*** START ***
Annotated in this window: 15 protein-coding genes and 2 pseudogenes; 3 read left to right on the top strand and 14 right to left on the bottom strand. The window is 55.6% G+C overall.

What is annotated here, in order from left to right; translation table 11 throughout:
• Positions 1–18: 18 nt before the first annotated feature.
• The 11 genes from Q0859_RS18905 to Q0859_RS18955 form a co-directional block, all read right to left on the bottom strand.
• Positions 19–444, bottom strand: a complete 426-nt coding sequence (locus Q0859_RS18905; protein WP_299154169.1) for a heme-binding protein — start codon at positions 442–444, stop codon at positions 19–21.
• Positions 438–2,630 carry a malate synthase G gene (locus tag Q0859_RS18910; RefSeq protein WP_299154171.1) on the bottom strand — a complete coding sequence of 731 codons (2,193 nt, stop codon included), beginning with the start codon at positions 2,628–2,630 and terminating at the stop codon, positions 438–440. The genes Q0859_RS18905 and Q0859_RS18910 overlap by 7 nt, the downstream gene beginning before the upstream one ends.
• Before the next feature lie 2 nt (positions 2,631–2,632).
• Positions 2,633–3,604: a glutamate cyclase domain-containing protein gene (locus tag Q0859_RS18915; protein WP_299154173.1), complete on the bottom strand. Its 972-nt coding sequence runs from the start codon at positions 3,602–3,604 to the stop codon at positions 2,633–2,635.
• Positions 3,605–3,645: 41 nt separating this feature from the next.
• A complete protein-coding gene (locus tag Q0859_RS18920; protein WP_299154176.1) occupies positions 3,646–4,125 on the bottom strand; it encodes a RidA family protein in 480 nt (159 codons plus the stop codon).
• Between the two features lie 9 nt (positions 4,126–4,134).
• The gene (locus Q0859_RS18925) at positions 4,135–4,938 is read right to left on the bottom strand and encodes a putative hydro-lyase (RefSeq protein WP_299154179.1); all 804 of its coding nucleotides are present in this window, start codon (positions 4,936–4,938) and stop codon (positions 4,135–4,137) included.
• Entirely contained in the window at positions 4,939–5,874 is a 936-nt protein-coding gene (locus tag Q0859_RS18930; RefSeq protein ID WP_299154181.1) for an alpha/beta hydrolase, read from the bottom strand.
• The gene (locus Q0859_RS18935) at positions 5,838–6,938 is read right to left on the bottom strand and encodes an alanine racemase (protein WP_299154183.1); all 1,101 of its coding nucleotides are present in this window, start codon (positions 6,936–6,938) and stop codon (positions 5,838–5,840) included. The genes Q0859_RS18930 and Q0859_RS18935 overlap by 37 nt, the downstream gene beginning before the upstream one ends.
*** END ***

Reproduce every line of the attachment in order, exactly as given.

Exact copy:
Annotated in this window: 15 protein-coding genes and 2 pseudogenes; 3 read left to right on the top strand and 14 right to left on the bottom strand. The window is 55.6% G+C overall.

What is annotated here, in order from left to right; translation table 11 throughout:
• Positions 1–18: 18 nt before the first annotated feature.
• The 11 genes from Q0859_RS18905 to Q0859_RS18955 form a co-directional block, all read right to left on the bottom strand.
• Positions 19–444, bottom strand: a complete 426-nt coding sequence (locus Q0859_RS18905; protein WP_299154169.1) for a heme-binding protein — start codon at positions 442–444, stop codon at positions 19–21.
• Positions 438–2,630 carry a malate synthase G gene (locus tag Q0859_RS18910; RefSeq protein WP_299154171.1) on the bottom strand — a complete coding sequence of 731 codons (2,193 nt, stop codon included), beginning with the start codon at positions 2,628–2,630 and terminating at the stop codon, positions 438–440. The genes Q0859_RS18905 and Q0859_RS18910 overlap by 7 nt, the downstream gene beginning before the upstream one ends.
• Before the next feature lie 2 nt (positions 2,631–2,632).
• Positions 2,633–3,604: a glutamate cyclase domain-containing protein gene (locus tag Q0859_RS18915; protein WP_299154173.1), complete on the bottom strand. Its 972-nt coding sequence runs from the start codon at positions 3,602–3,604 to the stop codon at positions 2,633–2,635.
• Positions 3,605–3,645: 41 nt separating this feature from the next.
• A complete protein-coding gene (locus tag Q0859_RS18920; protein WP_299154176.1) occupies positions 3,646–4,125 on the bottom strand; it encodes a RidA family protein in 480 nt (159 codons plus the stop codon).
• Between the two features lie 9 nt (positions 4,126–4,134).
• The gene (locus Q0859_RS18925) at positions 4,135–4,938 is read right to left on the bottom strand and encodes a putative hydro-lyase (RefSeq protein WP_299154179.1); all 804 of its coding nucleotides are present in this window, start codon (positions 4,936–4,938) and stop codon (positions 4,135–4,137) included.
• Entirely contained in the window at positions 4,939–5,874 is a 936-nt protein-coding gene (locus tag Q0859_RS18930; RefSeq protein ID WP_299154181.1) for an alpha/beta hydrolase, read from the bottom strand.
• The gene (locus Q0859_RS18935) at positions 5,838–6,938 is read right to left on the bottom strand and encodes an alanine racemase (protein WP_299154183.1); all 1,101 of its coding nucleotides are present in this window, start codon (positions 6,936–6,938) and stop codon (positions 5,838–5,840) included. The genes Q0859_RS18930 and Q0859_RS18935 overlap by 37 nt, the downstream gene beginning before the upstream one ends.